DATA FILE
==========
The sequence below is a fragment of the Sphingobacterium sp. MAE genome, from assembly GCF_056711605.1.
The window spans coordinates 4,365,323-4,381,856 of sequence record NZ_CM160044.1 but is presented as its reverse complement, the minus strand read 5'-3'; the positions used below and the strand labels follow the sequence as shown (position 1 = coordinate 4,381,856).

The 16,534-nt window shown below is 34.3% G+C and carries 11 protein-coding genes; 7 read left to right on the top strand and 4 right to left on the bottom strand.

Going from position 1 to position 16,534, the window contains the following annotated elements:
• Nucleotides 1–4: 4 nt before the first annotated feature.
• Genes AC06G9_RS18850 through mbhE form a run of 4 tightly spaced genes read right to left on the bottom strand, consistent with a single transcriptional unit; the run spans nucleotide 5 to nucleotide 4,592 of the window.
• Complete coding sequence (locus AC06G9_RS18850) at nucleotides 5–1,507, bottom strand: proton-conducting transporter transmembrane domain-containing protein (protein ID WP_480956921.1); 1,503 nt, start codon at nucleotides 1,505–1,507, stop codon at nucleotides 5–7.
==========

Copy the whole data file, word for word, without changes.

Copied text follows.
The sequence below is a fragment of the Sphingobacterium sp. MAE genome, from assembly GCF_056711605.1.
The window spans coordinates 4,365,323-4,381,856 of sequence record NZ_CM160044.1 but is presented as its reverse complement, the minus strand read 5'-3'; the positions used below and the strand labels follow the sequence as shown (position 1 = coordinate 4,381,856).

The 16,534-nt window shown below is 34.3% G+C and carries 11 protein-coding genes; 7 read left to right on the top strand and 4 right to left on the bottom strand.

Going from position 1 to position 16,534, the window contains the following annotated elements:
• Nucleotides 1–4: 4 nt before the first annotated feature.
• Genes AC06G9_RS18850 through mbhE form a run of 4 tightly spaced genes read right to left on the bottom strand, consistent with a single transcriptional unit; the run spans nucleotide 5 to nucleotide 4,592 of the window.
• Complete coding sequence (locus AC06G9_RS18850) at nucleotides 5–1,507, bottom strand: proton-conducting transporter transmembrane domain-containing protein (protein ID WP_480956921.1); 1,503 nt, start codon at nucleotides 1,505–1,507, stop codon at nucleotides 5–7.